What Happens If You Lose In Small Claims Court UK? 2022
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What happens if you lose in small claims court in the UK? We take a look at what you might have to pay if you’re taken to court and lose. We also look at what the claimant can do if you lose but can’t or refuse to pay. Find out what the future may hold below.
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What are small claims?
Small claims, also known as money claims, are when a claimant takes another party to court because they believe they owe them money. These cases are usually about:
- Faulty products or poor services
- Disputes and debt
- Personal injury cases
- Unpaid invoices
Small claims are usually for sums of money below £10,000. They are supposed to be for simple cases which don’t require you to have a solicitor. However, some parties may choose low-cost legal advice or counsel.
You’re encouraged to explore other solutions before starting a small claim. Often, once one party begins legal action, the other party realises the seriousness of the situation and agrees to pay most or all of the money.
What is small claims court?
Small claims may be decided by different courts depending on the location and jurisdiction. Sometimes it is the County Court which handles these cases, whereas at other times it could be the Magistrate’s Court.
How much does it cost to go to small claims court (UK)?
If you want to take someone to court over a small claim, you’ll have to pay an issue fee and a final hearing fee. The amount of these fees increases based on how much money you’re claiming, including any interest.
For example, someone claiming £3,000 will have to pay a more expensive issue and final hearing fee than someone claiming £300.
The issue fee is the cost of starting the small claim. It may be all that is required to convince the other party to pay. An issue fee ranges from £35 to over £450. And the final hearing fee, which must be paid by a deadline, can cost from £27 to £346. These fees are subject to change.
What happens if you ignore a small claims notice?
Ignoring a notice that you’re being taken to a small claims court won’t work. Doing nothing is likely to result in the courts automatically issuing a judgment that forces you to pay the money to the claimant.
What if I lose at small claims court?
If you lose a small claims case, you’ll be ordered to pay the money to the claimant. But this won’t be all you might have to pay. You could also be ordered to pay some of the expenses the claimant has suffered from having to take legal action.
Read on for the details!
Does the losing party pay the claimant’s legal fees?
On top of having to pay the amount claimed, you could also be liable for paying the claimant’s legal costs, court fees, travel expenses and even their lost wages from having to attend court.
This means losing in a small claims court can get much more expensive than the original amount you were being chased for.
If you’re being threatened with small claims court, it might be wise to explore the different debt solutions swiftly.
What happens if you win in small claims court and they don’t pay?
When a small claims court orders the defendant to pay, they have 14 days to do so. There are many cases where the defendant loses the case but doesn’t pay. This is likely because they don’t have enough money to pay the money and maintain a basic standard of living.
Claimants can first tackle this problem by gathering financial information on the other party, to identify the reason why they are not paying. They can do this by getting a judge to order the defendant back to court to disclose their finances. With this information, the claimant can progress with one of many options.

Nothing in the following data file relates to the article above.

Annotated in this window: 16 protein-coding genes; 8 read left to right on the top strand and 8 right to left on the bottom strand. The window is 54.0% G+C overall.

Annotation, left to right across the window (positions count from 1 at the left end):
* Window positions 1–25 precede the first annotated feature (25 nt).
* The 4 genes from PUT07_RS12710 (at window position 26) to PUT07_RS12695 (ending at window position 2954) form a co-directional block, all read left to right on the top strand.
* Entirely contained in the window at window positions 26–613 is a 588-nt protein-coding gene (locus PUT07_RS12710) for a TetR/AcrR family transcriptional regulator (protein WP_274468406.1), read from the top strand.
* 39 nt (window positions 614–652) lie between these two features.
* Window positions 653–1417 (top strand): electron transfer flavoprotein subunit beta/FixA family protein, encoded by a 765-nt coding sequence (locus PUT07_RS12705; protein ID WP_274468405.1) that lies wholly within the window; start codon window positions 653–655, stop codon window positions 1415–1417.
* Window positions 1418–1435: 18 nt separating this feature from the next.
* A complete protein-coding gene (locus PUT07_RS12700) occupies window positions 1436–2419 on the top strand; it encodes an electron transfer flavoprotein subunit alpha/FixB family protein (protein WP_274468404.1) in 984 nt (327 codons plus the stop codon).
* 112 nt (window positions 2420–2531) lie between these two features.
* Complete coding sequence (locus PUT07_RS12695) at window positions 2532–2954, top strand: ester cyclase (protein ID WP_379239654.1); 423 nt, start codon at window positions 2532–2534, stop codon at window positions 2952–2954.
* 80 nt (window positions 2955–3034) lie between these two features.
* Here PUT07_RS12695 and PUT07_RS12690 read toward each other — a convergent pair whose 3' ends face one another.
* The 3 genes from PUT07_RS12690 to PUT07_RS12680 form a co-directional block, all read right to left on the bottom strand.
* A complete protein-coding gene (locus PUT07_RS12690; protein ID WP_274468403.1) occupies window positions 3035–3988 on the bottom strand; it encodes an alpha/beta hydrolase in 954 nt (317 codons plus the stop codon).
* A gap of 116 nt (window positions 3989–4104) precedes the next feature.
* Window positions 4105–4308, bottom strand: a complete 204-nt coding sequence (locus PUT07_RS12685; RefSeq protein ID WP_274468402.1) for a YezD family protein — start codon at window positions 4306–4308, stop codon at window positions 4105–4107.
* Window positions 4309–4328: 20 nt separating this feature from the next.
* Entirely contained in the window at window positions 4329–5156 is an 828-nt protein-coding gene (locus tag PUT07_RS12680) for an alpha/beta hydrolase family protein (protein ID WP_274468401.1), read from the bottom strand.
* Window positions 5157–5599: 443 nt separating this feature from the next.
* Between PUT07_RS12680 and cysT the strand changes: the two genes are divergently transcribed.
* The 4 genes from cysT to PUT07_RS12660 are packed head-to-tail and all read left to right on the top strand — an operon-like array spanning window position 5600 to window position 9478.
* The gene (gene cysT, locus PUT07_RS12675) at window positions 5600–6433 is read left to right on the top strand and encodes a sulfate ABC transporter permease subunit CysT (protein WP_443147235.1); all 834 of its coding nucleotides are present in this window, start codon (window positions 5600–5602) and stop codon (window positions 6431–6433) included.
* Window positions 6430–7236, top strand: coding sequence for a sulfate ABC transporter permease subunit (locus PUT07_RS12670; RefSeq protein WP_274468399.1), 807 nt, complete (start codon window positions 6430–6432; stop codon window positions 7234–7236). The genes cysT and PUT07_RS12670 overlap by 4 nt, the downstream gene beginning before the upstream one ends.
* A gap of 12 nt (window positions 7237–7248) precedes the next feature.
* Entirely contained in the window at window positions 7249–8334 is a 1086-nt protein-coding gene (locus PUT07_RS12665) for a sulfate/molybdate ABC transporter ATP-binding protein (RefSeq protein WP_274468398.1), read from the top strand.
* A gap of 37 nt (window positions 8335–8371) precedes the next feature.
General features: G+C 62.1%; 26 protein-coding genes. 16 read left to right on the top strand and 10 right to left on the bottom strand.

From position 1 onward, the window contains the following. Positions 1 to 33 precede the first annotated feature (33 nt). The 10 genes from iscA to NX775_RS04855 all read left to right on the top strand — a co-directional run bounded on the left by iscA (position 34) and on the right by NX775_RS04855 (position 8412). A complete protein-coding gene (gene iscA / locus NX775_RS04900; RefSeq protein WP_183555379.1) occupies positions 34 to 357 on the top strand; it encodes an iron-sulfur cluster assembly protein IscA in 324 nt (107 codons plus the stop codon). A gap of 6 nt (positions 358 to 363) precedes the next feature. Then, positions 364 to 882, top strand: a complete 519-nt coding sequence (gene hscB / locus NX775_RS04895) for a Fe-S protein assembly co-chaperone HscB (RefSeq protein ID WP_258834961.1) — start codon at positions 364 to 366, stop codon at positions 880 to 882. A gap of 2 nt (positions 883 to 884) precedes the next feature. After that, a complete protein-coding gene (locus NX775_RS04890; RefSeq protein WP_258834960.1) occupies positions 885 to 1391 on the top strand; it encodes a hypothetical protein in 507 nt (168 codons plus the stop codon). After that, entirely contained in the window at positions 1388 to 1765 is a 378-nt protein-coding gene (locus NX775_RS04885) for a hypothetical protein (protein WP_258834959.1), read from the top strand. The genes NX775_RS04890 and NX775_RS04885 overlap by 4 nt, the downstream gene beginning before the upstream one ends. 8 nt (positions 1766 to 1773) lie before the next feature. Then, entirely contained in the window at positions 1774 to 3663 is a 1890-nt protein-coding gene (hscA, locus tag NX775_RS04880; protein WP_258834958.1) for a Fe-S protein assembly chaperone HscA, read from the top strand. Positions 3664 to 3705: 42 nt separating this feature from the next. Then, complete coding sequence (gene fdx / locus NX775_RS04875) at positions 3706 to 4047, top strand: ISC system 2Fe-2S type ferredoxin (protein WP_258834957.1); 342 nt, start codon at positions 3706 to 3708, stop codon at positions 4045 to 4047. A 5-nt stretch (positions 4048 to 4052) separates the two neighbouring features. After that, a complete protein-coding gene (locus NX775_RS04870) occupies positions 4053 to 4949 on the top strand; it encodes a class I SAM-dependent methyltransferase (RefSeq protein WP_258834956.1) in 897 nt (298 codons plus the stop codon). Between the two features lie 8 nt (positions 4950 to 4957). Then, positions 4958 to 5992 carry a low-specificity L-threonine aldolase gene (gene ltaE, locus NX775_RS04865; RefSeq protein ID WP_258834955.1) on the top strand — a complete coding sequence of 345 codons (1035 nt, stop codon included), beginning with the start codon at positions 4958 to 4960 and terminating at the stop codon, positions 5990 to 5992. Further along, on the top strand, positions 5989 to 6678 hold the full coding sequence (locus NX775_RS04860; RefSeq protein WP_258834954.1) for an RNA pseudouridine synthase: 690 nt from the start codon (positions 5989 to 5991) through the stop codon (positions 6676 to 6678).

But what are these options? They could use:
- An Attachment of Earnings Order
- Enforcement Officers
- A Charging Order
Attachment of Earnings Order
If the claimant finds out that the defendant isn’t paying but is in employment and receiving a wage, they could ask for an Attachment of Earnings Order. This is a special type of court order where the court instructs the defendant’s employer to send some of their wages directly to the court, which then passes the money to the claimant.
This is a way of guaranteeing the claimant will eventually be repaid, providing the defendant remains in employment. If they change jobs the Attachment of Earnings Order will still stand. It’s a criminal offence not to inform the court of any new employment while subject to an Attachment of Earnings Order.
Another option is for the claimant to employ enforcement officers to recover the money or seize assets equal to the value of the sum owed and sell them to pay the claimant. The court can allow this and the (expensive) fees charged by the bailiffs can be passed on to the debtor.
There are strict rules on how enforcement officers must behave and what assets they can and can’t take to sell. They must also give you at least seven days’ notice before coming to your home.
If the claimant finds out that you own your own property, they could instead make sure the money is eventually repaid by asking for a Charging Order. This is when the money owed is attached to the property as a debt, meaning if the property is sold, some of the sale proceeds must be used to clear the debt.
A Charging Order doesn’t necessarily mean you have to sell your home, but the claimant could ask for an Order of Sale, which could mean having to sell the property to clear the debt.
What happens if you lose a small claims case? (Quick recap)
If you lose a small claims case, you will be ordered to pay the money claimed and you might have to pay the claimant’s legal and court costs. You could even be asked to pay their travel expenses and the money they have lost by taking time off work to attend the hearing.
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